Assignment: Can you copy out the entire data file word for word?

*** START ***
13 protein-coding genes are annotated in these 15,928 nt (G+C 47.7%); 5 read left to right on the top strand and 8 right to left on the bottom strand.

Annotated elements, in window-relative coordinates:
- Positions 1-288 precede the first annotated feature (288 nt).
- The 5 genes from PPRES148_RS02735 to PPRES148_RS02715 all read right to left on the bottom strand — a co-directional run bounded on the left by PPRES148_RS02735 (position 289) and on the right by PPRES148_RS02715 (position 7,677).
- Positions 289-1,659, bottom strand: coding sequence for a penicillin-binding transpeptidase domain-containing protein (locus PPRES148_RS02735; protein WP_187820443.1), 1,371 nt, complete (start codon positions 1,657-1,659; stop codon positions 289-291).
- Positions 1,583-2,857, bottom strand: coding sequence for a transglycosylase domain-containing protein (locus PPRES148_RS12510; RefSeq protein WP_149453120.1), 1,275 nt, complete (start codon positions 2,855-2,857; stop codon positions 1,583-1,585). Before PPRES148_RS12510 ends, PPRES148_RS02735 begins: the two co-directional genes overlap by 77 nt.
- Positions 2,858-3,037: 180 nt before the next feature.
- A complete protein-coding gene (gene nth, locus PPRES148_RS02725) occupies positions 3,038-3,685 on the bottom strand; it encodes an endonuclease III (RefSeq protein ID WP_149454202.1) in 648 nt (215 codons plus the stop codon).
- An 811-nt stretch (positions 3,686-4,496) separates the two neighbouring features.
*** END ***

13 protein-coding genes are annotated in these 15,928 nt (G+C 47.7%); 5 read left to right on the top strand and 8 right to left on the bottom strand.

Annotated elements, in window-relative coordinates:
- Positions 1-288 precede the first annotated feature (288 nt).
- The 5 genes from PPRES148_RS02735 to PPRES148_RS02715 all read right to left on the bottom strand — a co-directional run bounded on the left by PPRES148_RS02735 (position 289) and on the right by PPRES148_RS02715 (position 7,677).
- Positions 289-1,659, bottom strand: coding sequence for a penicillin-binding transpeptidase domain-containing protein (locus PPRES148_RS02735; protein WP_187820443.1), 1,371 nt, complete (start codon positions 1,657-1,659; stop codon positions 289-291).
- Positions 1,583-2,857, bottom strand: coding sequence for a transglycosylase domain-containing protein (locus PPRES148_RS12510; RefSeq protein WP_149453120.1), 1,275 nt, complete (start codon positions 2,855-2,857; stop codon positions 1,583-1,585). Before PPRES148_RS12510 ends, PPRES148_RS02735 begins: the two co-directional genes overlap by 77 nt.
- Positions 2,858-3,037: 180 nt before the next feature.
- A complete protein-coding gene (gene nth, locus PPRES148_RS02725) occupies positions 3,038-3,685 on the bottom strand; it encodes an endonuclease III (RefSeq protein ID WP_149454202.1) in 648 nt (215 codons plus the stop codon).
- An 811-nt stretch (positions 3,686-4,496) separates the two neighbouring features.